Bollywood and culture in an emerging India
Singham: Ham, beef and not much else
Rohit Shetty’s “Singham”, a remake of a Tamil film, is a cop movie that is perhaps meant as a tribute to the 80s “angry young man” and the theme of the lone, honest police officer taking on the rotting system.
Ajay Devgn plays that honest cop — Bajirao Singham, a police inspector in a remote village in Goa who maintains peace and calm in the village by using his goodwill with the villagers. When he is transferred to “Goa city” (I always thought it was a state) after crossing paths with a don-turned-politician, Singham is confronted with a corrupt system, cynical co-workers and threats from the politician.
Singham decides that brute force is the only way he can counter those threats. He delivers a long, impassioned and utterly hilarious (unintentionally) speech to his fellow police officers. Singham convinces them the only way to confront the problem is to kill the politician and make it look like an accident. So much for ethics and transparency.
Director Shetty thinks it is OK for police officers to take turns kicking the backside of a minister (this is an actual scene) or coerce people into changing their statements, so long as the end seems to justify the means.
In one scene, a character even imitates Amitabh Bachchan’s character in “Zanjeer”, but given the amount of hamming, over-the-top acting and pedestrian dialogues this film is brimming over with, the scene seems almost farcical.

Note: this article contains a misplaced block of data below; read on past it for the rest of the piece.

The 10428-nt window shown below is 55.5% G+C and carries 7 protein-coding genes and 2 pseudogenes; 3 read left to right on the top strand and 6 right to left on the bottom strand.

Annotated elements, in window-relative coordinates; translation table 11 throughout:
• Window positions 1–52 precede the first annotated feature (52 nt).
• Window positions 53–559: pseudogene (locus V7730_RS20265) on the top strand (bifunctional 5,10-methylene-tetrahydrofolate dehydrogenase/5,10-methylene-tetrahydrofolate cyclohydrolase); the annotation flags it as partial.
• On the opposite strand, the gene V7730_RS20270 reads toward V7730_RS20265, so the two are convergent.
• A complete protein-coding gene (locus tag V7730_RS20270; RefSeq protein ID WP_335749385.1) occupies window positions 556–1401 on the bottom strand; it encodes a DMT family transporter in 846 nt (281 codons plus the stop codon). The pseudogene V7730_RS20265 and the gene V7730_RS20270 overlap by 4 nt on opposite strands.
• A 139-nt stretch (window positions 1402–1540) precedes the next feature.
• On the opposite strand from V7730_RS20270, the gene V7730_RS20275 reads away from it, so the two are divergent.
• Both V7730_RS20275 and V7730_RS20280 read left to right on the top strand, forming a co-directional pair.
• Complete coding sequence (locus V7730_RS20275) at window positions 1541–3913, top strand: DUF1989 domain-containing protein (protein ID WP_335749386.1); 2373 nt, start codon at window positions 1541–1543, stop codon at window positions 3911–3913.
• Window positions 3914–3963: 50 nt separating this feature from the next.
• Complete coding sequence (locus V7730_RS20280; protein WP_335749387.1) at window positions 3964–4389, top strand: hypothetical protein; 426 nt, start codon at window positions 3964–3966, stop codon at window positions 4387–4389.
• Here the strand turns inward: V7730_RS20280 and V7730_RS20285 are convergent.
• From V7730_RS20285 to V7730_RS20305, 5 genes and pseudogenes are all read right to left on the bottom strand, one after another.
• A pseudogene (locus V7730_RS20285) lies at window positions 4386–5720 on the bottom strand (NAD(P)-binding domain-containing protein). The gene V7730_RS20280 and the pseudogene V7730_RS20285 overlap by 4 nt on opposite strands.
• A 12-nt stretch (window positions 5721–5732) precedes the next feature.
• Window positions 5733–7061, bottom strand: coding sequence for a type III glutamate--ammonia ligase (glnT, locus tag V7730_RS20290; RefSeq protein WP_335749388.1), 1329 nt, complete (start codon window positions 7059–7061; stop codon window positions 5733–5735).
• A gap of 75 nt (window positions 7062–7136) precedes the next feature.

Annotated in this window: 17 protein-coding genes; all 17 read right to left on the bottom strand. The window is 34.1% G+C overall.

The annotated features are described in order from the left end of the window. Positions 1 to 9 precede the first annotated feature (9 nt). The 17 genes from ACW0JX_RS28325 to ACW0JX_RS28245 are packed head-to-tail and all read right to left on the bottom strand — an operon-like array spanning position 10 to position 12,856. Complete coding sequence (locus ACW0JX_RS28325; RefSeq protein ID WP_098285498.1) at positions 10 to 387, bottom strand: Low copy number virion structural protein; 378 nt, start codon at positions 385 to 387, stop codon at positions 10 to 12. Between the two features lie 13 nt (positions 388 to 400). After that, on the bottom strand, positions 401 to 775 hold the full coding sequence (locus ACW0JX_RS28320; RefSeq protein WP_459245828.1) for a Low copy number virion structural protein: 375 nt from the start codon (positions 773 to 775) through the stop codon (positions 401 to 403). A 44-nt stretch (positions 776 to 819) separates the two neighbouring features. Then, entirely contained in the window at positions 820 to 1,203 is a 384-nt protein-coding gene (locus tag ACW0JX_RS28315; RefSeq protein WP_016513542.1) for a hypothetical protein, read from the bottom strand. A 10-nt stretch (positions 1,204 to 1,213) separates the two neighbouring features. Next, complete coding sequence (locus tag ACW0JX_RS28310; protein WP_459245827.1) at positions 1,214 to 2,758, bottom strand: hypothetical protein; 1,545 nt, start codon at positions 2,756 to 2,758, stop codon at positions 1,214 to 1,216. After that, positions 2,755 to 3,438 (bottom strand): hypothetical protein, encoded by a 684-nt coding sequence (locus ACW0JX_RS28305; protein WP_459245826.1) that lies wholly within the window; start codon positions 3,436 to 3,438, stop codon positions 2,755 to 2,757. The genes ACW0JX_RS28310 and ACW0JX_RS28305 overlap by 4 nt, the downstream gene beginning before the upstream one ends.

I almost felt Shetty thought to himself, “hey, if I can make over-the-top, nonsensical comedies like ‘Golmaal’ work, maybe I should try the same formula in a cop film”. Perhaps that is why in the climax scene, he has the entire police force of “Goa city” standing in the politician’s living room, discussing how to kill him, and even making jokes about it, while the politician himself cowers in fear.
It would be funny if it were not so cringeworthy.
Of the cast, Prakash Raj as the corrupt politician hams it up like there is no tomorrow. Actually, that goes for pretty much everyone in the film. Leading lady Kaajal Aggarwal is cloyingly sweet and acts well enough to put wallpaper to shame. Ajay Devgn seems to have used this film to showcase his beefy body. He manages to give off glowering looks sporadically to convince us of the angry young man tone of this film.
Watch this if you are a hardcore Ajay Devgn fan, but please don’t forget to carry your ear plugs along.